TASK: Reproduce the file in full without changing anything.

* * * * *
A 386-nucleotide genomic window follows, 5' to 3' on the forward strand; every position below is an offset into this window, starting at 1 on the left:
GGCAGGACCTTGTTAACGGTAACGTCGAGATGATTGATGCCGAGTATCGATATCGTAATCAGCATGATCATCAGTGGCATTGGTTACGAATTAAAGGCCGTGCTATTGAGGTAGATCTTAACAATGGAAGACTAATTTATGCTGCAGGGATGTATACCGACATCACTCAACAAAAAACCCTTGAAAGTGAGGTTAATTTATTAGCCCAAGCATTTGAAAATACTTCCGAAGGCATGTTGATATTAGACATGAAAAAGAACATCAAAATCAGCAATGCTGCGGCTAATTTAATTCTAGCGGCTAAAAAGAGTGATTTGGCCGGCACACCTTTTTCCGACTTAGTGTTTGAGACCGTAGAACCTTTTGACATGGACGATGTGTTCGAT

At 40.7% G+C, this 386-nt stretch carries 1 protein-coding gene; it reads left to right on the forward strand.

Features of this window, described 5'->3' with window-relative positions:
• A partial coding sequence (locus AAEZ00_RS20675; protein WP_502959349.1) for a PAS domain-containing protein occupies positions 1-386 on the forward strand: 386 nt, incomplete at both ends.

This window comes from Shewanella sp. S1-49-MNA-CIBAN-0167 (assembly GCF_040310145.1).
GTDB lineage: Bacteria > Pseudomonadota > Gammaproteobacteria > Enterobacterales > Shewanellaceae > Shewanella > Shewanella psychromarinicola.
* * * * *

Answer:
A 386-nucleotide genomic window follows, 5' to 3' on the forward strand; every position below is an offset into this window, starting at 1 on the left:
GGCAGGACCTTGTTAACGGTAACGTCGAGATGATTGATGCCGAGTATCGATATCGTAATCAGCATGATCATCAGTGGCATTGGTTACGAATTAAAGGCCGTGCTATTGAGGTAGATCTTAACAATGGAAGACTAATTTATGCTGCAGGGATGTATACCGACATCACTCAACAAAAAACCCTTGAAAGTGAGGTTAATTTATTAGCCCAAGCATTTGAAAATACTTCCGAAGGCATGTTGATATTAGACATGAAAAAGAACATCAAAATCAGCAATGCTGCGGCTAATTTAATTCTAGCGGCTAAAAAGAGTGATTTGGCCGGCACACCTTTTTCCGACTTAGTGTTTGAGACCGTAGAACCTTTTGACATGGACGATGTGTTCGAT

At 40.7% G+C, this 386-nt stretch carries 1 protein-coding gene; it reads left to right on the forward strand.

Features of this window, described 5'->3' with window-relative positions:
• A partial coding sequence (locus AAEZ00_RS20675; protein WP_502959349.1) for a PAS domain-containing protein occupies positions 1-386 on the forward strand: 386 nt, incomplete at both ends.

This window comes from Shewanella sp. S1-49-MNA-CIBAN-0167 (assembly GCF_040310145.1).
GTDB lineage: Bacteria > Pseudomonadota > Gammaproteobacteria > Enterobacterales > Shewanellaceae > Shewanella > Shewanella psychromarinicola.